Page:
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1 - 10 of 38 results for: PUBLPOL

PUBLPOL 55N: Public Policy and Personal Finance (ECON 25N)

The seminar will provide an introduction and discussion of the impact of public policy on personal finance. Voters regularly rate the economy as one of the most important factors shaping their political views and most of those opinions are focused on their individual bottom lines. In this course we will discuss the rationale for different public policies and how they affect personal financial situations. We will explore personal finance issues such as taxes, loans, charity, insurance, and pensions. Using the context of (hypothetical) personal finance positions, we will discuss the public policy implications of various proposals and how they affect different groups of people, for example: the implications of differential tax rates for different types of income, the promotion of home ownership in the U.S., and policies to care for our aging population. While economic policy will be the focus of much of the course, we will also examine some of the implications of social policies on personal finance as well. There will be weekly readings and several short policy-related writing assignments.
Terms: Spr | Units: 3 | UG Reqs: WAY-SI | Grading: Letter or Credit/No Credit
Instructors: Rosston, G. (PI)

PUBLPOL 73: Energy Policy in California and the West (CEE 263G, POLISCI 73)

This seminar provides an in-depth analysis of the role of California state agencies and Western energy organizations in driving energy policy development, technology innovation, and market structures, in California, the West and internationally. The course covers three areas: 1) roles and responsibilities of key state agencies and Western energy organizations; 2) current and evolving energy and climate policies; and 3) development of the 21st century electricity system in California and the West. The seminar will also provide students a guideline of what to expect in professional working environment. nnSpecific meeting dates for the course are as follows: April 21 10am-2pm/ May 12 10am-1pm/ June 2 10am-1pm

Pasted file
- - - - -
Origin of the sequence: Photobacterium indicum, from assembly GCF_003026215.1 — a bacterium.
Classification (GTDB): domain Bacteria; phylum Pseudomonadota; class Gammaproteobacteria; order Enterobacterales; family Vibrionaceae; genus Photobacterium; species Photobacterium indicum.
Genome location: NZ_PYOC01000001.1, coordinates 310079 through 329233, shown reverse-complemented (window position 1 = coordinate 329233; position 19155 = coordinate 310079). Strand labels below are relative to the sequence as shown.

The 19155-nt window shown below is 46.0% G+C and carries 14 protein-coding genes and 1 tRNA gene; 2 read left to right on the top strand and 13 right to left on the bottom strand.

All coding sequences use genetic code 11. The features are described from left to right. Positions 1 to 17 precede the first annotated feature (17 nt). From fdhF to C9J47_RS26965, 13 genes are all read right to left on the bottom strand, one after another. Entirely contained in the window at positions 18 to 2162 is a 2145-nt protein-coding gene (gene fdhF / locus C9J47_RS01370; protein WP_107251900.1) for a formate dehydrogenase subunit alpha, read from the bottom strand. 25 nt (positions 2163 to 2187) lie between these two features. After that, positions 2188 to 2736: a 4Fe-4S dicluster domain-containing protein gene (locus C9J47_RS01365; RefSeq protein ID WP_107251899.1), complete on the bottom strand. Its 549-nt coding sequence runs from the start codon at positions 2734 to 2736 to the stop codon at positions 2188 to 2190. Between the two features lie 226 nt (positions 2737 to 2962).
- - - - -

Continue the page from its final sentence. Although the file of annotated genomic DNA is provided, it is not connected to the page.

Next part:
Terms: Spr | Units: 1 | Repeatable for credit | Grading: Credit/No Credit

PUBLPOL 74: Public Service Internship Preparation (ARTSINST 40, EARTHSYS 9, EDUC 9, HUMBIO 9, URBANST 101)

Are you prepared for your internship this summer? This workshop series will help you make the most of your internship experience by setting learning goals in advance; negotiating and communicating clear roles and expectations; preparing for a professional role in a non-profit, government, or community setting; and reflecting with successful interns and community partners on how to prepare sufficiently ahead of time. You will read, discuss, and hear from guest speakers, as well as develop a learning plan specific to your summer or academic year internship placement. This course is primarily designed for students who have already identified an internship for summer or a later quarter. You are welcome to attend any and all workshops, but must attend the entire series and do the assignments for 1 unit of credit.
Terms: Spr | Units: 1 | Grading: Satisfactory/No Credit

PUBLPOL 100: Hoover Institution National Security Affairs Fellows Mentorship Program

The Hoover Institution¿s National Security Affairs Fellows Mentorship Program is a yearly program for Stanford undergraduate students that begins in September of the academic year. The program provides a unique opportunity for Stanford students with a deep interest in international affairs to engage with distinguished practitioners in the field.nEach National Security Affairs Fellow is a high-ranking member of his or her military branch or State agency, with years of real world experience in U.S. foreign policy. The residential fellowship year taps the rising stars in each service or department. Previous Fellows have gone on to serve in the highest levels of the U.S. government.nWhile the Fellows provide a great opportunity for students to learn more about international security issues and careers, students are also a vital resource to the Fellows, providing a key point of contact to student life at Stanford. The Fellows have many obligations, but typically welcome the opportunity to s more »